Fox Business host and former Wisconsin Congressman Sean Duffy, who was filling in for Kudlow host Larry Kudlow, played a clip of Biden’s remarks last month in Wisconsin, where the president claimed: “Our economic agenda has ignited a new manufacturing boom.”
The economic data does not back up the president’s claims, Carney explained.
“We’re not just losing manufacturing jobs. Manufacturing output in the United States has been contracting for at least five months,” Carney said. “The manufacturing sector is probably one of two sectors in the United States right now that’s actually in a recession, the housing market being the other one. The housing market is actually starting to bounce back.”
He added that we see no similar signs of a recovery in manufacturing.
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“We just see further deterioration in manufacturing,” he said. “And, of course, we’re shedding jobs in it. We’re producing a lot less. Month after month output is going down. And we’re going to continue to shed jobs in manufacturing. Joe Biden is just lying when he tells people we’re in a manufacturing boom.”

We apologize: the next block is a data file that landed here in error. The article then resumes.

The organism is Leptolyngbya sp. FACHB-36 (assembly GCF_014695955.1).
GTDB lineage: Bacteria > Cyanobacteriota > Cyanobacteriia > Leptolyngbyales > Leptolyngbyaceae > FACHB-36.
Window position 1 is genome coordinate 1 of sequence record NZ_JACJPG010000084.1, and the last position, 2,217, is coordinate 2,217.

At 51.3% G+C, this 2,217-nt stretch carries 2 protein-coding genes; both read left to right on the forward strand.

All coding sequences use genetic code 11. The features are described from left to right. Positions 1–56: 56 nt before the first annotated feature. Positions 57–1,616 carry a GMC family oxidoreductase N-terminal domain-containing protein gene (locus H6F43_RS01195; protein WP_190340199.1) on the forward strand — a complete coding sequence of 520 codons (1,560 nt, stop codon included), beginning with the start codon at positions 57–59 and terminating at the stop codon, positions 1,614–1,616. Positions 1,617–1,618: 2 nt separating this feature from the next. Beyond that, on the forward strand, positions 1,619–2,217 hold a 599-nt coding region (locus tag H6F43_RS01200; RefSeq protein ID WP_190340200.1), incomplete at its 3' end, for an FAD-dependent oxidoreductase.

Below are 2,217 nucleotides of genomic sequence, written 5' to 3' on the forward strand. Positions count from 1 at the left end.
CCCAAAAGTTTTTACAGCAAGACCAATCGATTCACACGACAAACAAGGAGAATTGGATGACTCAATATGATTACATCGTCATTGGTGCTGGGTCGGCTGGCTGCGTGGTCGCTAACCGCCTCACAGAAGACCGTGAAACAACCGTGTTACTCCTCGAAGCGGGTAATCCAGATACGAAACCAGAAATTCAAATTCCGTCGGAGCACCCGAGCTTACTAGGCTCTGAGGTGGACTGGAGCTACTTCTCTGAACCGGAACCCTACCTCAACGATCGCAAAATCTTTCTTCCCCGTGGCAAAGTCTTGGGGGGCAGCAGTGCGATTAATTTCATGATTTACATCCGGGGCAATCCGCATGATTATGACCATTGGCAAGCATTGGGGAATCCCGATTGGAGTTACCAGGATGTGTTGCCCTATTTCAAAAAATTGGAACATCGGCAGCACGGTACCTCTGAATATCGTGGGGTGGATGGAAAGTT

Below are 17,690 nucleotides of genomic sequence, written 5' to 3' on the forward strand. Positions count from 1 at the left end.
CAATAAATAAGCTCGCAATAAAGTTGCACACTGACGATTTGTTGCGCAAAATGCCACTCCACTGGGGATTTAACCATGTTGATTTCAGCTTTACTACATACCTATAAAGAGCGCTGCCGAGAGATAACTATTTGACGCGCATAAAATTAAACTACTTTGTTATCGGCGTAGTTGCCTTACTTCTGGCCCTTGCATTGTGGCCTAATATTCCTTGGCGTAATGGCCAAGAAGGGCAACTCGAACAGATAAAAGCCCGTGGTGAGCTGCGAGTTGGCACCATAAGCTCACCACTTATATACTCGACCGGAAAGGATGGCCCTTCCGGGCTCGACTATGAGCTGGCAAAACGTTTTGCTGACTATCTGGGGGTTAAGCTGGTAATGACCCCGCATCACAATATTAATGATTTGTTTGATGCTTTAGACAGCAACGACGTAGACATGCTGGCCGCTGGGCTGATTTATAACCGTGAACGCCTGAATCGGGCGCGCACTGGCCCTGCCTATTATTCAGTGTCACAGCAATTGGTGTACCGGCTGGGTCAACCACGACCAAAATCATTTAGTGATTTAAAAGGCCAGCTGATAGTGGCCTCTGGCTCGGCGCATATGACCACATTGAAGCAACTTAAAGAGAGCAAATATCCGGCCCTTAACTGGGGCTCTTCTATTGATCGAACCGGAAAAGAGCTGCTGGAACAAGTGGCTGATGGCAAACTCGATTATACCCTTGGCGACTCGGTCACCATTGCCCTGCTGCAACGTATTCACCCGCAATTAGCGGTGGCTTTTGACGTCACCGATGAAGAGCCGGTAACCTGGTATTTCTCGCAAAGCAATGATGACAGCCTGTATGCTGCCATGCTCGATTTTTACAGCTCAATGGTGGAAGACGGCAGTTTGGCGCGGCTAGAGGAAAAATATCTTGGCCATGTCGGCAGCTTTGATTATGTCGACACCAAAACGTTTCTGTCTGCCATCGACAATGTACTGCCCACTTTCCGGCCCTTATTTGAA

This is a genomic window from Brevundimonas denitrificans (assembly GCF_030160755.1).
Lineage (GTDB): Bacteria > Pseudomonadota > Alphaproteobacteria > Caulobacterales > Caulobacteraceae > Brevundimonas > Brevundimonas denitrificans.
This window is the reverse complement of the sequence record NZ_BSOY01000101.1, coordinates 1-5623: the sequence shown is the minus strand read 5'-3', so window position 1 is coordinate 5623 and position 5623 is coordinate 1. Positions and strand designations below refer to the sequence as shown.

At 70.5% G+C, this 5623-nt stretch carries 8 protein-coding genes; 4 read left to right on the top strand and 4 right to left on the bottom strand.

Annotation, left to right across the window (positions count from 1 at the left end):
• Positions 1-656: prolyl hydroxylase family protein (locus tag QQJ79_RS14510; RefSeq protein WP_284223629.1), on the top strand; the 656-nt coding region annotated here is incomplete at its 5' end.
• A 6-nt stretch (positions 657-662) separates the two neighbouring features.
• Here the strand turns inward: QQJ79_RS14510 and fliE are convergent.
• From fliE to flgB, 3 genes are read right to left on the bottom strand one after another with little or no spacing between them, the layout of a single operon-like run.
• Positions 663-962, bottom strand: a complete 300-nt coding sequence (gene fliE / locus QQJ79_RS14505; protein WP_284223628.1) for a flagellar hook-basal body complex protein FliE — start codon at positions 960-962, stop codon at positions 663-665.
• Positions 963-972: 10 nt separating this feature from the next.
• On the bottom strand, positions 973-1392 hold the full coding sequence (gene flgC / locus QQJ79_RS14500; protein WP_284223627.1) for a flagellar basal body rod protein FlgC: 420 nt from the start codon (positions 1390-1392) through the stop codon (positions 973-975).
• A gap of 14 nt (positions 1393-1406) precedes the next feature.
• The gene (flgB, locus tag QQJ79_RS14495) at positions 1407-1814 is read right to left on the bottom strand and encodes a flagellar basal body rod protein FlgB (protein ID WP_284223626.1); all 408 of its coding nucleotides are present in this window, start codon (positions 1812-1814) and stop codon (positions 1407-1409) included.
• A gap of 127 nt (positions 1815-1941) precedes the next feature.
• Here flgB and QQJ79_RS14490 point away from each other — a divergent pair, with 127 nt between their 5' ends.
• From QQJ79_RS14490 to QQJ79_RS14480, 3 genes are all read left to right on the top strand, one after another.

Carney noted in Thursday’s Breitbart Business Digest that the housing market does indeed show signs of a recovery:
Over the last few weeks, we’ve been pointing out that the housing sector recession appears to have bottomed, and the sector is seeing early stages of a recovery. Sales of existing homes are up, housing starts jumped in February, and home builder confidence has been rising for three months. Construction spending dipped in February, but this was more than made up for by an upward revision to January.
The ADP jobs report adds to the evidence for a housing sector recovery. After declines in construction employment in January and February, March saw an increase of 53,000 jobs, a very large number for the sector. In fact, we’re up a net 13,000 jobs in construction so far this year, according to ADP’s figures.
However, as Carney reported on Wednesday, these hopeful signs do not extend to the manufacturing sector: “Manufacturing, which has been in a slump for several months, saw payrolls shrink by 30,000. In the prior month, however, payrolls were up by 43,000 and in January they rose by 23,000.”